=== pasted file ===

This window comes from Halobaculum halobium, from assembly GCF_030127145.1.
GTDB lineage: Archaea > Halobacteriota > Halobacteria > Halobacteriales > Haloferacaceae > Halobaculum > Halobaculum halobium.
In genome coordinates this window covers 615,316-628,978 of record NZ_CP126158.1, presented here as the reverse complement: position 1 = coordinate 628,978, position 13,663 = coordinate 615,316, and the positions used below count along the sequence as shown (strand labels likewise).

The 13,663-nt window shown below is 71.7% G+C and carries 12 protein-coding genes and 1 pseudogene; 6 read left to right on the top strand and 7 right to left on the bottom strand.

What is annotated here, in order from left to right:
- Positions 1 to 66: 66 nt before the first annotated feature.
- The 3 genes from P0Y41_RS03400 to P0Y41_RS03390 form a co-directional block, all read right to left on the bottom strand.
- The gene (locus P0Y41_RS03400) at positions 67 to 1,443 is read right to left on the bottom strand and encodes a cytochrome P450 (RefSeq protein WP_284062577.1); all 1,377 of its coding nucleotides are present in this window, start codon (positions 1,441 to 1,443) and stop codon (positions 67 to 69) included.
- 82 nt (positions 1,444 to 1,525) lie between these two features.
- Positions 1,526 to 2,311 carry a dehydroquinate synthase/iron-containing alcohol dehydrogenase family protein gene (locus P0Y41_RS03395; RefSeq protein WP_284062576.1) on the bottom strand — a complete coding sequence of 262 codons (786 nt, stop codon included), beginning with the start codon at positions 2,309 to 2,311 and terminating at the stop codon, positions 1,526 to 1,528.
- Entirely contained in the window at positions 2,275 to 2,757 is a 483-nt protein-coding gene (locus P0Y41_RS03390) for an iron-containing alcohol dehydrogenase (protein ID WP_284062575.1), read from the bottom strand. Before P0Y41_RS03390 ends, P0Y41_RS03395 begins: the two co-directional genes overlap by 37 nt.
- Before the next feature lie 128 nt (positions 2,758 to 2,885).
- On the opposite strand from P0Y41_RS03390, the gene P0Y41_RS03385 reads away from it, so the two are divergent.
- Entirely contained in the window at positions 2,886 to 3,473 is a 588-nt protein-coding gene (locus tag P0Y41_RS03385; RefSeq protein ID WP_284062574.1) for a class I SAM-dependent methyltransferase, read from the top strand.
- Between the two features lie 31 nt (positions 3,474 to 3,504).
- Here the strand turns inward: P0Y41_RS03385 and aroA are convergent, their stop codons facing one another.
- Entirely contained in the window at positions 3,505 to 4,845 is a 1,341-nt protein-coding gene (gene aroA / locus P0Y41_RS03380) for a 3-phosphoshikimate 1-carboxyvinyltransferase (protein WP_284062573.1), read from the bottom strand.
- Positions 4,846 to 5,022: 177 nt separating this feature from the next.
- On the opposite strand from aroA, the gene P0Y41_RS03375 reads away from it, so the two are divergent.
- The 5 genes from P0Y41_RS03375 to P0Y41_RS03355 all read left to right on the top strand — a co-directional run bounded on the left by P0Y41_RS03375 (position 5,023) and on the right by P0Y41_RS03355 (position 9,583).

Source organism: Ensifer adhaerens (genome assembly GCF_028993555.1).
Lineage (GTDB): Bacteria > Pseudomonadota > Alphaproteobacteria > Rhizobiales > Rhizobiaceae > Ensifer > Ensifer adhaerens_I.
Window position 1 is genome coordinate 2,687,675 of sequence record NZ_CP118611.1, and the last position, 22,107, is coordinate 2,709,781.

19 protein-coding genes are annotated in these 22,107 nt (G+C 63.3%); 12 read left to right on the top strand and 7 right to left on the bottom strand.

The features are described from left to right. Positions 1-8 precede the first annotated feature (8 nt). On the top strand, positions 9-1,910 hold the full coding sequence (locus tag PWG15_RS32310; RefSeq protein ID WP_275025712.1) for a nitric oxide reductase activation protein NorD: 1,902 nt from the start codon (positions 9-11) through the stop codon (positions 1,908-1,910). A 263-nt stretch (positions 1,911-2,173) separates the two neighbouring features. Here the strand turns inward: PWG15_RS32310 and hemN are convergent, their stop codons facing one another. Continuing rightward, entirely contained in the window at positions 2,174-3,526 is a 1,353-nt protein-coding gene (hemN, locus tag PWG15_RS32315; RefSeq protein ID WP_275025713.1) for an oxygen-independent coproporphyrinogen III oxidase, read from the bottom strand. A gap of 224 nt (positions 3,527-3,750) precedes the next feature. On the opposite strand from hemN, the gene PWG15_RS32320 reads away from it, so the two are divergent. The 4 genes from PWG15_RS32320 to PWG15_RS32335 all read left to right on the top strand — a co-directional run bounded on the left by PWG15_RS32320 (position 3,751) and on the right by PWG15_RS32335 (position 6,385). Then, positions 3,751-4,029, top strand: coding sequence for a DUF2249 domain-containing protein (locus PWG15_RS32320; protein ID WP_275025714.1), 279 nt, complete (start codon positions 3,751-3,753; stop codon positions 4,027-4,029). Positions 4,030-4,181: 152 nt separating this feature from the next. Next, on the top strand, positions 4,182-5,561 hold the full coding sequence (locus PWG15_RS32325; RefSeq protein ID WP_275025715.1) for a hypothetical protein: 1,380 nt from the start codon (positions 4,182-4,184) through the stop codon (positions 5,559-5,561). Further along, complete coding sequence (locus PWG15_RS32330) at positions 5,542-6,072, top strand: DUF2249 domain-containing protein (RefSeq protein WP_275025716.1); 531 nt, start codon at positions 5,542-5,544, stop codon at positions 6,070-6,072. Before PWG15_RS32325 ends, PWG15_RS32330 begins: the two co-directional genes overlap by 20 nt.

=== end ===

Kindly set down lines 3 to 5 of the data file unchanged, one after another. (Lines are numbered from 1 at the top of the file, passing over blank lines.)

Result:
In genome coordinates this window covers 615,316-628,978 of record NZ_CP126158.1, presented here as the reverse complement: position 1 = coordinate 628,978, position 13,663 = coordinate 615,316, and the positions used below count along the sequence as shown (strand labels likewise).

The 13,663-nt window shown below is 71.7% G+C and carries 12 protein-coding genes and 1 pseudogene; 6 read left to right on the top strand and 7 right to left on the bottom strand.

What is annotated here, in order from left to right: